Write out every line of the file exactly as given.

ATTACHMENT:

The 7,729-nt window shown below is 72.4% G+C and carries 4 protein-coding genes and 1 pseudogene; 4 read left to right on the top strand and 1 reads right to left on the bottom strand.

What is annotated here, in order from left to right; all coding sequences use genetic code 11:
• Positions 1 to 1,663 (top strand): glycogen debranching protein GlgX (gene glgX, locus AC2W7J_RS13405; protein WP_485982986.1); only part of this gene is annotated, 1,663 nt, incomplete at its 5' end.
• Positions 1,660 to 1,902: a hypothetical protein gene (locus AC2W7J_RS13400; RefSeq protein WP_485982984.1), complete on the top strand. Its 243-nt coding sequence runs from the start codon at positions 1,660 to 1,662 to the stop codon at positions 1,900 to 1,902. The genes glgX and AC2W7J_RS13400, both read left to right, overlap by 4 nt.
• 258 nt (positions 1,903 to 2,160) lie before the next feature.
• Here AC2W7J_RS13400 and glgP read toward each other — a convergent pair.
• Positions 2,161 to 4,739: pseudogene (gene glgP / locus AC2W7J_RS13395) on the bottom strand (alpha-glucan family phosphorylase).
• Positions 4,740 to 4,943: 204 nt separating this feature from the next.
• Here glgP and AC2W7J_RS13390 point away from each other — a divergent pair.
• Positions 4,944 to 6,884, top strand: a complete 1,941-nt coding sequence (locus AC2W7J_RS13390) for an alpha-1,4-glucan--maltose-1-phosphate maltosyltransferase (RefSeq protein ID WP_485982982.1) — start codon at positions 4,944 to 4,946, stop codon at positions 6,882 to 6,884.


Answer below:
The 7,729-nt window shown below is 72.4% G+C and carries 4 protein-coding genes and 1 pseudogene; 4 read left to right on the top strand and 1 reads right to left on the bottom strand.

What is annotated here, in order from left to right; all coding sequences use genetic code 11:
• Positions 1 to 1,663 (top strand): glycogen debranching protein GlgX (gene glgX, locus AC2W7J_RS13405; protein WP_485982986.1); only part of this gene is annotated, 1,663 nt, incomplete at its 5' end.
• Positions 1,660 to 1,902: a hypothetical protein gene (locus AC2W7J_RS13400; RefSeq protein WP_485982984.1), complete on the top strand. Its 243-nt coding sequence runs from the start codon at positions 1,660 to 1,662 to the stop codon at positions 1,900 to 1,902. The genes glgX and AC2W7J_RS13400, both read left to right, overlap by 4 nt.
• 258 nt (positions 1,903 to 2,160) lie before the next feature.
• Here AC2W7J_RS13400 and glgP read toward each other — a convergent pair.
• Positions 2,161 to 4,739: pseudogene (gene glgP / locus AC2W7J_RS13395) on the bottom strand (alpha-glucan family phosphorylase).
• Positions 4,740 to 4,943: 204 nt separating this feature from the next.
• Here glgP and AC2W7J_RS13390 point away from each other — a divergent pair.
• Positions 4,944 to 6,884, top strand: a complete 1,941-nt coding sequence (locus AC2W7J_RS13390) for an alpha-1,4-glucan--maltose-1-phosphate maltosyltransferase (RefSeq protein ID WP_485982982.1) — start codon at positions 4,944 to 4,946, stop codon at positions 6,882 to 6,884.